Presentations

Redux + WebSockets: Let’s build a real-time multiplayer game. Tutorial

Many popular services like Uber and Google Docs employ real-time data to engage users, but traditional web technologies like REST and Ajax were not designed for the real-time web. Ian James and Matthew Larson share an alternative approach to real-time data that is straightforward and scalable using Redux and WebSockets. And just to spice things up, you'll learn it by building a multiplayer game.

Brent Laster is a global trainer, presenter, and author. In his day job, he is a senior manager of software development in SAS’s Research and Development Division, based in Cary, North Carolina, where he manages several groups involved with release engineering processes and internal tooling. He also serves as a resource for the use of open source technologies and conducts internal training classes in technologies such as Git, Gerrit, Gradle, and Jenkins, both in the US and abroad. In addition to corporate training, Brent creates and presents workshops for a wide variety of technical conferences. His workshops and informational sessions on open source technologies (and how to apply them) have been presented at such conferences as the Rich Web Experience/Continuous Delivery Experience, UberConf, OSCON, and others. Brent is the author of Professional Git from WROX and is a contributor to publications such as the No Fluff, Just Stuff magazine. Brent also conducts live web training courses from time to time. Brent’s passion is teaching and doing so in a way that makes difficult concepts relatable to all. He has been involved in technical training for over 25 years and continues to seek out ways to show others how technology can be used to simplify and automate workflows.

Presentations

Power Git: Rerere, bisect, subtrees, filter branch, worktrees, submodules, and more Tutorial

If you're doing anything with open source these days, the chances are very high that you're working with Git. Many people know enough of Git's basic operations to get them through but haven't found the time to learn about Git's advanced functionality. Join Brent Laster to take your Git skills to the next level and learn useful techniques for managing your source code more easily than ever before.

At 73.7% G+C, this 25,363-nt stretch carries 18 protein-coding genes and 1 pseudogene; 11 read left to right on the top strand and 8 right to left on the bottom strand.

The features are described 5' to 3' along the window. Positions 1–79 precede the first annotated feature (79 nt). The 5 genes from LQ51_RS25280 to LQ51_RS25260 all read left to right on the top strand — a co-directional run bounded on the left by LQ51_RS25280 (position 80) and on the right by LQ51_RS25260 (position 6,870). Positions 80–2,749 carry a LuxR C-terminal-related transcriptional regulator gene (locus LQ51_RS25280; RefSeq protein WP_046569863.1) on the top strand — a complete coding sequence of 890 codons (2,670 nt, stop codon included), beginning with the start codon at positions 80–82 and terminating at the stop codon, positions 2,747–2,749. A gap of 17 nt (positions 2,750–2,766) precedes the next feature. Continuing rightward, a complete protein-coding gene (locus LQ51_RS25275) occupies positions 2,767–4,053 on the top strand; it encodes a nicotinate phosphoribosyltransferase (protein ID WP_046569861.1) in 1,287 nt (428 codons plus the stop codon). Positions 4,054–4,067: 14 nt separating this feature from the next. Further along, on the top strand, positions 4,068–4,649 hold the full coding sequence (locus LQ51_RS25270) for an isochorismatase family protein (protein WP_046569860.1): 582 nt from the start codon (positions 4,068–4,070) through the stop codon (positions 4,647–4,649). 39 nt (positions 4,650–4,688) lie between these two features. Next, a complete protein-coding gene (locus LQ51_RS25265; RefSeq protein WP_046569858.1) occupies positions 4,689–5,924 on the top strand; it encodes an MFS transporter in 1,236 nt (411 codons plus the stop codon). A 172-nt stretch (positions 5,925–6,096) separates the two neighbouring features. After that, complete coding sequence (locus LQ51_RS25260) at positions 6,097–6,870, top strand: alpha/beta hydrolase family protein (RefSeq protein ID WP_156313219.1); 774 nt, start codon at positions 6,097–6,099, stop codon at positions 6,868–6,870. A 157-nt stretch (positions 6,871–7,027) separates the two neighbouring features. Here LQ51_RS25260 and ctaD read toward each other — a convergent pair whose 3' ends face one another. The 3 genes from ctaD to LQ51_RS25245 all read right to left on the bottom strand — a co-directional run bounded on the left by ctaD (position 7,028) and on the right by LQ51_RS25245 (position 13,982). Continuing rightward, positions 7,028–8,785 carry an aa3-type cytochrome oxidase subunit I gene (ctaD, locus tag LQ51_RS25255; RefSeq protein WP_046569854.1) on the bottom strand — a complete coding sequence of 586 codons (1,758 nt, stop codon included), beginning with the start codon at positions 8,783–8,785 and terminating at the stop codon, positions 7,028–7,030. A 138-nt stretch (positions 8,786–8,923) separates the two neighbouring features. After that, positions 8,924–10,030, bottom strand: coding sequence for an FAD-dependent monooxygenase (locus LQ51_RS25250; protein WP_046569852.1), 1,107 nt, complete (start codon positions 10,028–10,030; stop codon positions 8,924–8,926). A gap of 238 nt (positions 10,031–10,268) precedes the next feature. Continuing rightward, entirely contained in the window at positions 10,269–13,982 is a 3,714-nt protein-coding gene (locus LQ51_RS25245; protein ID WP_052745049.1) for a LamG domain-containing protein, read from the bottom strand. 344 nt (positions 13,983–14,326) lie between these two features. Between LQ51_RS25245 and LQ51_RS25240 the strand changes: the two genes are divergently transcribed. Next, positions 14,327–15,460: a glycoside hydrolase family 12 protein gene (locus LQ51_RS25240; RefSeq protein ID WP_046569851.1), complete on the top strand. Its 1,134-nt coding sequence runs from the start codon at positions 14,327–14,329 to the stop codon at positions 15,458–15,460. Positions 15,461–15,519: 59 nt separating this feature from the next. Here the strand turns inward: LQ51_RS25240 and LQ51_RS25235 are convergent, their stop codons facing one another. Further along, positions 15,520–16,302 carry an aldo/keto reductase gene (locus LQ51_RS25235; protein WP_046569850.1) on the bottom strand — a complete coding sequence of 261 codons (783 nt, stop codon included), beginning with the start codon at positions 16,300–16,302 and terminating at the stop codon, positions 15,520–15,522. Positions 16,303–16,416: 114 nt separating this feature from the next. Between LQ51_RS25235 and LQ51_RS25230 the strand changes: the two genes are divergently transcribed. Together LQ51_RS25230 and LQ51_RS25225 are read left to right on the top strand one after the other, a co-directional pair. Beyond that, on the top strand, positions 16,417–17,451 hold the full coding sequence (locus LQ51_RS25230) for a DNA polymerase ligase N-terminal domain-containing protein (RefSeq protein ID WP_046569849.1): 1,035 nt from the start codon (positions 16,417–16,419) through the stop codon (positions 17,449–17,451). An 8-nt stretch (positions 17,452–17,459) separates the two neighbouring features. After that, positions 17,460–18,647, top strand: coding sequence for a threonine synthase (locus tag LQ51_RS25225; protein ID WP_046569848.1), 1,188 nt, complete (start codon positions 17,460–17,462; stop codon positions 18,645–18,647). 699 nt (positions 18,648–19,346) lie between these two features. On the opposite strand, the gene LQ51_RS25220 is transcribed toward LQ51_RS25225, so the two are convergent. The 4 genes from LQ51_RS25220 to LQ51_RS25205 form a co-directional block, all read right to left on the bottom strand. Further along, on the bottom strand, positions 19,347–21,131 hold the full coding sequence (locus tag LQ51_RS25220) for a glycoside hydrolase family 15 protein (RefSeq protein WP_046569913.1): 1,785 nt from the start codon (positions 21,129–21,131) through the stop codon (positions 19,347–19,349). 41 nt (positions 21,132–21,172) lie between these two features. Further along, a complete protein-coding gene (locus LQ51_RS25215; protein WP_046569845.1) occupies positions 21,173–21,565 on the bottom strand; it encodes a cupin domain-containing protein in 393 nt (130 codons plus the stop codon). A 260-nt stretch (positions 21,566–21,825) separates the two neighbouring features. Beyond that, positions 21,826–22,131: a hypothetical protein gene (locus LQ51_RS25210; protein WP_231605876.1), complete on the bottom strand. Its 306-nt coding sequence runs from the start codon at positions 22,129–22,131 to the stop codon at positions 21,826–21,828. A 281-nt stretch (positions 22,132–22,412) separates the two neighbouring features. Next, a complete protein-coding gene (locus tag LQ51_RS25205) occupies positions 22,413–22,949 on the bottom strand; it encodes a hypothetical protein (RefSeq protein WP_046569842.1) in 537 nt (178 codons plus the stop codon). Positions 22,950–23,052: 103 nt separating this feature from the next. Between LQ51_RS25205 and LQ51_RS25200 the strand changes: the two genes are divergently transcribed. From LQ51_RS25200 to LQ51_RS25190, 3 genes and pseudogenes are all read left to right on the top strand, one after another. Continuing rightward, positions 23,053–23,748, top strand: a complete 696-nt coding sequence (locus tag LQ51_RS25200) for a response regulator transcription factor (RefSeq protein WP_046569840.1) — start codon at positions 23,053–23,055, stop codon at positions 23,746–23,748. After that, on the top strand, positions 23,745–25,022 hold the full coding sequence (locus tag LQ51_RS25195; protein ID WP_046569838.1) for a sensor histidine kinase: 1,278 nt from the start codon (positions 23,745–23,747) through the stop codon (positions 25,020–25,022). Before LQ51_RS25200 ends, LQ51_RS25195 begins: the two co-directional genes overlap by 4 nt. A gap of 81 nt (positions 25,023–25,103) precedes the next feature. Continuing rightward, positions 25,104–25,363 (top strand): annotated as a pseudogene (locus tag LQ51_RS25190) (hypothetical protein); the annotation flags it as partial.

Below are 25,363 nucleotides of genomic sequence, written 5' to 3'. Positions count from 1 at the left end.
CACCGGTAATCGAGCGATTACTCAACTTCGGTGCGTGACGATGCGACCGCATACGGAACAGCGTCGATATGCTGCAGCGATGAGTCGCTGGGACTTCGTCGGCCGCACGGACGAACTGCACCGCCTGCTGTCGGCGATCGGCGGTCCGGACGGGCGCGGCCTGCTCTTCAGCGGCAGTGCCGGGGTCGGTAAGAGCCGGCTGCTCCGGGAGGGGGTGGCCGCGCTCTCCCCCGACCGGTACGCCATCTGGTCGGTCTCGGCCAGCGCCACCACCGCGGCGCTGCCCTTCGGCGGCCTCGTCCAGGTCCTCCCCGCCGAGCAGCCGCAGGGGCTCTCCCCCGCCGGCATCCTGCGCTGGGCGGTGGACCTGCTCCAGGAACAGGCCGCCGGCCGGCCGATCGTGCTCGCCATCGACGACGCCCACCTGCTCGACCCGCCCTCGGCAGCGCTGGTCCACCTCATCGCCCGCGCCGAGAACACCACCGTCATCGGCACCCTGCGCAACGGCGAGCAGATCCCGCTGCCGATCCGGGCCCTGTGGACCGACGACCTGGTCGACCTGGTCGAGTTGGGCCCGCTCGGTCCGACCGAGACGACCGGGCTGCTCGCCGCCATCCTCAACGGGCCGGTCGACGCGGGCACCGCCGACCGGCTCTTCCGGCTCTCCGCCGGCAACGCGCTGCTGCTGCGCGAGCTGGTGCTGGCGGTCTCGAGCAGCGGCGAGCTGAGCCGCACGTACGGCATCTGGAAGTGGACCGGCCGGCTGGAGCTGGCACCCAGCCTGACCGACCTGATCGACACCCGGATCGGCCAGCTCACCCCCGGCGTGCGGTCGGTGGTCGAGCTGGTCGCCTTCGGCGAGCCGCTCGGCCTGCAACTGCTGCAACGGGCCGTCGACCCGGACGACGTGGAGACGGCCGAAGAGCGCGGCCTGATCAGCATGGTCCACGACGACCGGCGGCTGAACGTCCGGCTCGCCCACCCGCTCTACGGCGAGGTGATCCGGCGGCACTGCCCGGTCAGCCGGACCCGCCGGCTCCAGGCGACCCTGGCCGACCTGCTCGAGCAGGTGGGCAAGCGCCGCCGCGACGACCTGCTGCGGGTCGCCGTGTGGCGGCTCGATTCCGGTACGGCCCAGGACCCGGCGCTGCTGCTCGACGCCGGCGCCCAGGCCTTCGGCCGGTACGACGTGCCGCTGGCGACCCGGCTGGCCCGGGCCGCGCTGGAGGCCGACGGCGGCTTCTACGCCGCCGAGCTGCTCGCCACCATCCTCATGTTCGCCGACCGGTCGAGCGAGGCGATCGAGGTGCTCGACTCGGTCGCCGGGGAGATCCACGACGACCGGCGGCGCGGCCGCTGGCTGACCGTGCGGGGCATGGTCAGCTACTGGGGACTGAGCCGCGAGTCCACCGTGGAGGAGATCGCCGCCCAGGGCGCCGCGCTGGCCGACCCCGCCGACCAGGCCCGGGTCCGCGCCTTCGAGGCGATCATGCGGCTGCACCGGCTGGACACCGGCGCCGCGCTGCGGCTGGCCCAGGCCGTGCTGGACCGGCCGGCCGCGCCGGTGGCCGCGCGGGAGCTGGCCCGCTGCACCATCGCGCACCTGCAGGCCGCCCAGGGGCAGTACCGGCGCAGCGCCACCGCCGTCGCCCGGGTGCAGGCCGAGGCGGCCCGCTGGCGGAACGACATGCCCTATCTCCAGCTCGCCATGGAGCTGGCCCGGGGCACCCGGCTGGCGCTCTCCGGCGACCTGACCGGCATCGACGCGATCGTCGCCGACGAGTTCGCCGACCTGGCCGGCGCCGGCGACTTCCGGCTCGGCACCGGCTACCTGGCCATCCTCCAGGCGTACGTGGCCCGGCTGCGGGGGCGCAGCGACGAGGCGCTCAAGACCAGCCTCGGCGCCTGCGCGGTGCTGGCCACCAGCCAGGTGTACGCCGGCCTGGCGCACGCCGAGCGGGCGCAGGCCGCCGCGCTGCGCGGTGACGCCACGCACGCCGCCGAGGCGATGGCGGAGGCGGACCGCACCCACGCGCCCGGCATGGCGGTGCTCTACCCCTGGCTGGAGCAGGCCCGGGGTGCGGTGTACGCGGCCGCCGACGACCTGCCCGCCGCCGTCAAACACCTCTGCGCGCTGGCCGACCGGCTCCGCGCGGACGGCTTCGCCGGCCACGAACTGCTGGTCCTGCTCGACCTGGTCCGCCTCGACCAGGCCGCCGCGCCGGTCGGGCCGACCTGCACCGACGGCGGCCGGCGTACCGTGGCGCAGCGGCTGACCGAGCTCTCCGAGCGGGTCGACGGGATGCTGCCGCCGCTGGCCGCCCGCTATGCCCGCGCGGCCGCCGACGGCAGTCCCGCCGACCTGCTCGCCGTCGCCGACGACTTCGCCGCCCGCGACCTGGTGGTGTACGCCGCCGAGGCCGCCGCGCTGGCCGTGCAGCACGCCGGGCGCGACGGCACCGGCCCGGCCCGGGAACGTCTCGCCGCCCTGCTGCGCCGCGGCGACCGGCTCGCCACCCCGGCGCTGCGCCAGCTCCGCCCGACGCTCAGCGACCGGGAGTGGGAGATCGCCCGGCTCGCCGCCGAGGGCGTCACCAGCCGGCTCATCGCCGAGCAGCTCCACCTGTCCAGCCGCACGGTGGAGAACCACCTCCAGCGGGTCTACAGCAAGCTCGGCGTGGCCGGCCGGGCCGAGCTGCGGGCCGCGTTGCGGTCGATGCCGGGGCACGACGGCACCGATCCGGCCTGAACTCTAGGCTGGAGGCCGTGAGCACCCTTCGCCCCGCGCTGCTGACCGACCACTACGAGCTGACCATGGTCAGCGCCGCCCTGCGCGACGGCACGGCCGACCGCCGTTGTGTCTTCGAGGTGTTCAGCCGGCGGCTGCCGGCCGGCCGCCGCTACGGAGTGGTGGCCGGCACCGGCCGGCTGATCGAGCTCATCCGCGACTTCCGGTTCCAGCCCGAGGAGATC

Myungjae Lee is an open source advocate at Samsung Electronics helping to grow Samsung’s artificial intelligence open community.

Presentations

Bringing open source development culture into a big company Session

Samsung Electronics is trying to implement open source practices and create an open community among headquarters and overseas divisions to collaborate on artificial intelligence. Myungjae Lee shares lessons learned from the open community and explains how to effectively apply an open source development model to your organization.

Idit Levine is the founder and CEO of solo.io, a Boston-based startup whose mission is to streamline the cloud stack. Solo recently released Squash, an open source platform for debugging microservices applications. Idit has been in the cloud management space for 12 years, working at both enterprise and startup companies. Previously, she was the CTO of the Cloud Management Division at EMC and a member of its global CTO Office, where she and her team introduced successful open source projects for automating unikernels (UniK) and for cross-cluster scheduling (layer-x).

Presentations

Debugging microservices apps via a sevice mesh, OpenTracing, and Squash‍ Session

Idit Levine explores common debugging techniques and offers an overview of Squash, a new tool and methodology that enables you to debug microservices running on Kubernetes from your favorite IDE.

Bryan Liles is an engineer at Heptio. When he is not writing software to help move teams to Kubernetes, he gets to speak at conferences on topics ranging from machine learning to building the next generation of developers. In his free time, Bryan races cars in straight lines and around turns and builds robots and devices.

Presentations

YAML is for computers. Session

Bryan Liles offers an overview of ksonnet, an open source framework that enables developers to create and edit their "configuration as code," no matter the scale of their Kubernetes apps. You'll learn simple commands to take advantage of reusable components, decouple parameters from resources, and deploy to multiple environments.